HP’s Dragonfly Chromebook is the most exciting Chromebook I’ve seen in a while. The device, which blends high-end specifications with premium hardware design, was announced at CES Back in January. and now, HP finally revealed the price of this thing: A consumer version of the Dragonfly Chromebook is expected to ship this summer, and it’ll cost — get ready — $1149.
Well, that’s not as bad as it could have been. The Dragonfly Foundation Model Listed with an MSRP of $2,165 as of this writing, it’s the highest starting price I’ve heard for a Chromebook. However, $1,149…a lot of money.
For this exorbitant price, This Dragonfly device will include all kinds of advanced features. It will be the first Chromebook with the Intel vPro platform, a staple in high-end business PCs. It also has the world’s first capacitive touchpad on a Chromebook, a screen option that can go up to 1,000 nits of massive brightness, an HDMI port, and 12th-generation Intel processors. Current generation Intel chips often don’t make it to Chromebooks that fast after their release.
Lenovo ThinkPad C13 Yoga ChromebookAnother time a company tried to add a Chromebook option to its premium line of business, it started at $909 at the time of release (and I thought that was pretty high). on time). Other companies have experimented with high-end Chromebooks. Samsung did a great job and very red $999 deviceand Google’s convertible Pixelbook (also $999) Pioneering devices at the time of its issuance. Both devices only stopped at the $1,000 mark, but we still didn’t see any of the excellent value for the price tags after our testing.
Also keep in mind that the base price of the Dragonfly is $1,149. HP tells me that this base model will have a Core i3-1215U, 8GB of memory, 128GB of storage, and a QHD+ touchscreen (maximum is 400 nits, not 1,000). That’s way too expensive for those specs, even on a Chromebook. And I imagine many people shopping in the Dragonfly price range would probably want more.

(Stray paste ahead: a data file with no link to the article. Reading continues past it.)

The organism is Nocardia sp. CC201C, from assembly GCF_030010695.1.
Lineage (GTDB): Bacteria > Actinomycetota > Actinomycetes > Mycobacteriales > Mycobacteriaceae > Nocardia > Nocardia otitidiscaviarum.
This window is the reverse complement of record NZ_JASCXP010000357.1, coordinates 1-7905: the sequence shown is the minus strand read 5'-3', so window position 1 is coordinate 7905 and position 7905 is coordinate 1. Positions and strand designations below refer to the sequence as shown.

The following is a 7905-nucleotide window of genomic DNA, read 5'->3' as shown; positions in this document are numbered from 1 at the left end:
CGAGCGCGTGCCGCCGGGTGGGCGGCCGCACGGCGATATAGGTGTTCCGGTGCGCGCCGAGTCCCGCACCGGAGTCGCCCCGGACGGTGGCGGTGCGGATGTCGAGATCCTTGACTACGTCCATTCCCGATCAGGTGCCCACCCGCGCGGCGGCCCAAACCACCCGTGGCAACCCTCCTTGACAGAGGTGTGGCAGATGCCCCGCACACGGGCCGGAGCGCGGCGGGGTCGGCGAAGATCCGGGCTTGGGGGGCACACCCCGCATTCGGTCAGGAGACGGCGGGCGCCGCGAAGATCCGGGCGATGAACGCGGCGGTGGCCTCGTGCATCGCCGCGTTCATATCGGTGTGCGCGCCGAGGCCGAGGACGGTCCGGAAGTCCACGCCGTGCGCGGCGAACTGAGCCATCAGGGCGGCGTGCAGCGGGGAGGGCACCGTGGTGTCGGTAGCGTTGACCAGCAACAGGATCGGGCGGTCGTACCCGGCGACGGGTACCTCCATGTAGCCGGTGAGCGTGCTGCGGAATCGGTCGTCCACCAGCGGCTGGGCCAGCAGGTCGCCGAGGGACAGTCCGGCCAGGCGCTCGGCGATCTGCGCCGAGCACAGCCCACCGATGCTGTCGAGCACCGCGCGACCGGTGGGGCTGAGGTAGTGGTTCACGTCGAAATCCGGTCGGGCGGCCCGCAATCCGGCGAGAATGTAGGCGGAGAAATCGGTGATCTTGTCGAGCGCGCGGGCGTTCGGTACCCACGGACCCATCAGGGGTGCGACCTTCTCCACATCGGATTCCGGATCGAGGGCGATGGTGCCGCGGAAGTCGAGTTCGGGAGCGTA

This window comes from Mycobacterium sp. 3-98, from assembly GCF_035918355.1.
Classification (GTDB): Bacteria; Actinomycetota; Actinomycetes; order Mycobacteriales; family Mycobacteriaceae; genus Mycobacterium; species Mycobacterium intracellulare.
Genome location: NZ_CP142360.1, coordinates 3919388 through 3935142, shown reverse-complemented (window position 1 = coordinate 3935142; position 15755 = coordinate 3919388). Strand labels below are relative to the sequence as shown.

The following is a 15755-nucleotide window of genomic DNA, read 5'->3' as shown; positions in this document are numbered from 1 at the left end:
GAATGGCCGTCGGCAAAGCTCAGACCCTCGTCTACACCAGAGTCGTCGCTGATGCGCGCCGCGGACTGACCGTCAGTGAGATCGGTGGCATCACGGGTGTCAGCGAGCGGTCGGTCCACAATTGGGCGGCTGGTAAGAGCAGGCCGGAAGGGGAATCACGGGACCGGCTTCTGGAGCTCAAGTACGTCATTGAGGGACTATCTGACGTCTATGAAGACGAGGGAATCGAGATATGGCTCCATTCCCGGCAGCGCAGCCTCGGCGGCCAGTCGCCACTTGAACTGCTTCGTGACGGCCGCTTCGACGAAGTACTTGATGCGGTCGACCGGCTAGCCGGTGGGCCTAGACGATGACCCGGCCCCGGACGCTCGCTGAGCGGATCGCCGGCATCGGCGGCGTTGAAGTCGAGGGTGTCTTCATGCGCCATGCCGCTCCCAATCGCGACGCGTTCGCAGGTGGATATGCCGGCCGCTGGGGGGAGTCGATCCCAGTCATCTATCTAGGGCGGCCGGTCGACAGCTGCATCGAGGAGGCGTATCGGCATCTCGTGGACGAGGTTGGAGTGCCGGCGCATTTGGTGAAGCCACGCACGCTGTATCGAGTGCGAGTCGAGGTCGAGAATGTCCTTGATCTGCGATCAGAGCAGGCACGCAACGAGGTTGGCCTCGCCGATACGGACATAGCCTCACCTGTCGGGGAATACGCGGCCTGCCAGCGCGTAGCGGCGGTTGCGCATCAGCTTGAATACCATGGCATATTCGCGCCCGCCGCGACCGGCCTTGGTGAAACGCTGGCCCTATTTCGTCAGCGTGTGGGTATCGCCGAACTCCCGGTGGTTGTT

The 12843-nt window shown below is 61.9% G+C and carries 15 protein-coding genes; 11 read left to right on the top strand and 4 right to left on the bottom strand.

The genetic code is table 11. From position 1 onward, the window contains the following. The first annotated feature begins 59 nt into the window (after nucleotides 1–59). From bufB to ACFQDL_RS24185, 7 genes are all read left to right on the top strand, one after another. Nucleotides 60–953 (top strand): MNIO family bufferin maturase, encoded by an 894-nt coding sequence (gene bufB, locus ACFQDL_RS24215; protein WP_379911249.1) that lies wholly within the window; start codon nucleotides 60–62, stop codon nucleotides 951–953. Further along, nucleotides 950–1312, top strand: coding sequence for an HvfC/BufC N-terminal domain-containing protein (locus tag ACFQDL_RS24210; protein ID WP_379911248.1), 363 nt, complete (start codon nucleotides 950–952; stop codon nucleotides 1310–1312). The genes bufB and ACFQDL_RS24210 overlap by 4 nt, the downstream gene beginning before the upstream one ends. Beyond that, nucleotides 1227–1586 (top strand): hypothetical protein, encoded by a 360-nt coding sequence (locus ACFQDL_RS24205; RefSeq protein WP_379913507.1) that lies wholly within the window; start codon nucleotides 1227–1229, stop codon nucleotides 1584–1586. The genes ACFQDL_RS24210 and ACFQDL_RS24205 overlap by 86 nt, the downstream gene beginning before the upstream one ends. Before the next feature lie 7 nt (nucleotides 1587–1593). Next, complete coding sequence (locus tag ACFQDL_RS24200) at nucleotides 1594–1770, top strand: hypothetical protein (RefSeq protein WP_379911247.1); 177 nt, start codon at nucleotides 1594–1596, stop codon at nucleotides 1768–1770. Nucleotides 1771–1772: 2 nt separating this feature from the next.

This puts the Dragonfly Chromebook in a slightly strange space. On the other hand, there aren’t a lot of competing options for high-end Chromebooks. On the other hand, you can buy a well-built Windows laptop with similar specifications at this price. High-end business laptops, in general, are not good deals. It tends to be an arena where manufacturers can really show off the engineering they can do as they target customers with limitless pockets.
That doesn’t mean there aren’t Chrome OS enthusiasts who would like it on something like the HP Specter or that there aren’t any benefits Google’s OS can claim on Microsoft systems. But for Chrome OS to become popular in C-suite, good hardware will not be enough; Chrome OS should be able to match the software support Windows currently offers. If the Dragonfly Chromebook is as good as it sounds, Chrome OS will need to live up to the plate, and how well it does that could hint at the future of premium commercial Chromebooks as a class.
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